Seattle Seahawks defensive back Richard Sherman has been boiled in the proverbial oil this last week for his post-NFC Championship game rant. Even some of my friends in the sportsmanship and character world have jumped in with negative things to say about the Stanford grad.
However, no one other than Sherman himself has referenced the nonsense that occurred the night before the NFC title game between the Vancouver Canucks and the Calgary Flames. Sherman has been called just about everything in the book for yelling into a camera and calling the 49ers Michael Crabtree a “sorry receiver.”
“There was a hockey game where they didn’t even play hockey,” he said. “I saw that and I was like ‘Oh man, and I’m the thug?'” Here’s what Sherman was talking about if you haven’t seen it (email subscribers click here to view media).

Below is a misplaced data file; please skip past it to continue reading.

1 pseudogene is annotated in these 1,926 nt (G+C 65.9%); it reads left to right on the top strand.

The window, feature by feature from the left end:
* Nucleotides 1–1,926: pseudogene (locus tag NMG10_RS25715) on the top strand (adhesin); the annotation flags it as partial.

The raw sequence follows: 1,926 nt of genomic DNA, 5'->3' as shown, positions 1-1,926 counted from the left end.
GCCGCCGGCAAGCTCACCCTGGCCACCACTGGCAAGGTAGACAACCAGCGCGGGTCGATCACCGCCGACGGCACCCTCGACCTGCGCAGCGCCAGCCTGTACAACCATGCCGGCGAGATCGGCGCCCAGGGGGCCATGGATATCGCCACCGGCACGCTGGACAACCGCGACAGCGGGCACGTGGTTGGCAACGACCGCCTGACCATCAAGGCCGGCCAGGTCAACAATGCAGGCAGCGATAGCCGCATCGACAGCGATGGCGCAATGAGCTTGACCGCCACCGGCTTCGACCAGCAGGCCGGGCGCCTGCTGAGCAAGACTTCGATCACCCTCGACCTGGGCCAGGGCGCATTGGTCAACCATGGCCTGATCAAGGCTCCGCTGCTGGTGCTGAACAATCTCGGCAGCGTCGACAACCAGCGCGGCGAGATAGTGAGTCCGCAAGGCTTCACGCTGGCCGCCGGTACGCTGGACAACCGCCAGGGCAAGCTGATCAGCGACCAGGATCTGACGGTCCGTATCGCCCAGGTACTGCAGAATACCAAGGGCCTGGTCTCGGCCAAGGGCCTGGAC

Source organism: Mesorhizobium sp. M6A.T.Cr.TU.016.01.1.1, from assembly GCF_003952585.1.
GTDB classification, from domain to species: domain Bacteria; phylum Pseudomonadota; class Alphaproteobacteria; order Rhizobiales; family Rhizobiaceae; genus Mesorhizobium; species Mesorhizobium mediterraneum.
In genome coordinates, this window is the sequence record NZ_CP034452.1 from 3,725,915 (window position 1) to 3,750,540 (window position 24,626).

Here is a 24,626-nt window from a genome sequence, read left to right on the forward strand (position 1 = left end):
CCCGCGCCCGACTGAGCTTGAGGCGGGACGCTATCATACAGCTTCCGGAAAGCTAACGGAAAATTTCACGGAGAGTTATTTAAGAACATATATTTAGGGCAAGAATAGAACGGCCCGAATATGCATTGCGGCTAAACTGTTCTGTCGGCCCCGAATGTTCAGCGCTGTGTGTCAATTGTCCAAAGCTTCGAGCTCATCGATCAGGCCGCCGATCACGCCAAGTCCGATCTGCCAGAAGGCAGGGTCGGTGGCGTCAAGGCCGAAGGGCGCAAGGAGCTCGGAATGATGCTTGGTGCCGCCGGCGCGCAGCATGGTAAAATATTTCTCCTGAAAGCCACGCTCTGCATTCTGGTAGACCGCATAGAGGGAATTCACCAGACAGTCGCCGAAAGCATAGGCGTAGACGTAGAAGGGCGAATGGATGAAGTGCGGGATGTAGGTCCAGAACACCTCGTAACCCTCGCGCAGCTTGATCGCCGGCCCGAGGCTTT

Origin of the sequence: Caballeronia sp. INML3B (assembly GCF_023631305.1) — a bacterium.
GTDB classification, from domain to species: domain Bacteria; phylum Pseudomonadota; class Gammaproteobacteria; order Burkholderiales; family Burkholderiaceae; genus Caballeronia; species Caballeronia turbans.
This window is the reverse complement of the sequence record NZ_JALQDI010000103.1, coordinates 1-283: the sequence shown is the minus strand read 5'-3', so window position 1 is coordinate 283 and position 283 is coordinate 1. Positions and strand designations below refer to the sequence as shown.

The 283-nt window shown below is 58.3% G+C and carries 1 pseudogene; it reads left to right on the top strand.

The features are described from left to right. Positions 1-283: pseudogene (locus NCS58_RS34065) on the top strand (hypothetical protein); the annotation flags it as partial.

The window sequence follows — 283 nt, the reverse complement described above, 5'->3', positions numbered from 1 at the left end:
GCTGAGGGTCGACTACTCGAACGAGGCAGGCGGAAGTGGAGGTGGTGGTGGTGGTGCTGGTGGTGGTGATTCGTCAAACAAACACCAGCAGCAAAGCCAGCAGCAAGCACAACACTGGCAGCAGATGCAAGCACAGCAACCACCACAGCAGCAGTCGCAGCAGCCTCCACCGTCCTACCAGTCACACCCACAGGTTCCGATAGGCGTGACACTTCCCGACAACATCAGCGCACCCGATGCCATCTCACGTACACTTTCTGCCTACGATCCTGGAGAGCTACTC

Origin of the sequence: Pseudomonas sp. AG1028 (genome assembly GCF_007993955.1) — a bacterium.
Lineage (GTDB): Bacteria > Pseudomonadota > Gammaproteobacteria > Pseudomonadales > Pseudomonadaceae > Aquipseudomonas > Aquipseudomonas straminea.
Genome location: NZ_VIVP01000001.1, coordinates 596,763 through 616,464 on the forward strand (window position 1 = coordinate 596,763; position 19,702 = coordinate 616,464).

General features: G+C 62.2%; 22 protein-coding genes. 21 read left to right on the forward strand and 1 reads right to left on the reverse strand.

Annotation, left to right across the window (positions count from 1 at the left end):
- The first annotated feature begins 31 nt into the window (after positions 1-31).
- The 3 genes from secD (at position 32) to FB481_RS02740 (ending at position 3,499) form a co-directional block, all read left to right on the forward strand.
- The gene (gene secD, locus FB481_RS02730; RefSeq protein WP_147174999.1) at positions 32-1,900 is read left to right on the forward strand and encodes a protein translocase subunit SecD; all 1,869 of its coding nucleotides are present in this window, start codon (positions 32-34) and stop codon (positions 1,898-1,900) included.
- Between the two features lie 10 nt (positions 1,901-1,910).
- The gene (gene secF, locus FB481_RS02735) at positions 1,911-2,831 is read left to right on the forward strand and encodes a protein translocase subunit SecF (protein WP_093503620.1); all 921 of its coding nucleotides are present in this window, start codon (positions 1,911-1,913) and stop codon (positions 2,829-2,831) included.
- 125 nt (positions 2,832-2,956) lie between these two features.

Richard Sherman is not a thug and neither are these hockey players. On the other hand, it is interesting who is called a thug in our sports culture and who isn’t. I’ve been a staunch critic of fighting in professional hockey for some time now.
It adds nothing to the sport. For those who think it does, watch the playoffs. When Lord Stanley’s Cup is on the line, nary a punch is thrown. The game stands on its own merit…as all sports should. Besides, if fighting is your thing, there is a sport for that.
Hockey fighting also sends the poorest of messages to kids. Words can be interpreted differently depending on the person and his perspective. There’s no ambiguity in a right cross to the jaw, though. Let’s not be hypocrites here. What’s good for the goose is for the gander — and the Seahawk and the Canuck and the Flame.